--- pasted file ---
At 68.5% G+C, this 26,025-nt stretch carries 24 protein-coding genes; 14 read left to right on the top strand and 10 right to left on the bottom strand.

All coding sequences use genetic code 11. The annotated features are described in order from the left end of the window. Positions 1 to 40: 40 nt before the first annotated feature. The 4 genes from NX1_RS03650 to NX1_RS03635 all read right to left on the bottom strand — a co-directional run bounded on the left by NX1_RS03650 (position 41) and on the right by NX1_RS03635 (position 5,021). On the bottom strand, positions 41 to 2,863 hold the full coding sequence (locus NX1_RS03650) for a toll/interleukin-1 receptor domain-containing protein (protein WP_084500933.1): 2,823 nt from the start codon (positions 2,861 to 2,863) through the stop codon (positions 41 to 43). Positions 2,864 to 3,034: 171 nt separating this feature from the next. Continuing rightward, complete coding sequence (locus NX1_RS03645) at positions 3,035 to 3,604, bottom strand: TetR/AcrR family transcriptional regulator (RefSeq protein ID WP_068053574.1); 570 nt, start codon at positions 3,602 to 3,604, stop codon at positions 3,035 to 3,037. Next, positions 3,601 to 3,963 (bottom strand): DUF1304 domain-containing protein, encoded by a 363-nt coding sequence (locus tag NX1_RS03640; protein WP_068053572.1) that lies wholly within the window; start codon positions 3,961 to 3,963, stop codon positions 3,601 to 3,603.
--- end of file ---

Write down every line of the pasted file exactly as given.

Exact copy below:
At 68.5% G+C, this 26,025-nt stretch carries 24 protein-coding genes; 14 read left to right on the top strand and 10 right to left on the bottom strand.

All coding sequences use genetic code 11. The annotated features are described in order from the left end of the window. Positions 1 to 40: 40 nt before the first annotated feature. The 4 genes from NX1_RS03650 to NX1_RS03635 all read right to left on the bottom strand — a co-directional run bounded on the left by NX1_RS03650 (position 41) and on the right by NX1_RS03635 (position 5,021). On the bottom strand, positions 41 to 2,863 hold the full coding sequence (locus NX1_RS03650) for a toll/interleukin-1 receptor domain-containing protein (protein WP_084500933.1): 2,823 nt from the start codon (positions 2,861 to 2,863) through the stop codon (positions 41 to 43). Positions 2,864 to 3,034: 171 nt separating this feature from the next. Continuing rightward, complete coding sequence (locus NX1_RS03645) at positions 3,035 to 3,604, bottom strand: TetR/AcrR family transcriptional regulator (RefSeq protein ID WP_068053574.1); 570 nt, start codon at positions 3,602 to 3,604, stop codon at positions 3,035 to 3,037. Next, positions 3,601 to 3,963 (bottom strand): DUF1304 domain-containing protein, encoded by a 363-nt coding sequence (locus tag NX1_RS03640; protein WP_068053572.1) that lies wholly within the window; start codon positions 3,961 to 3,963, stop codon positions 3,601 to 3,603.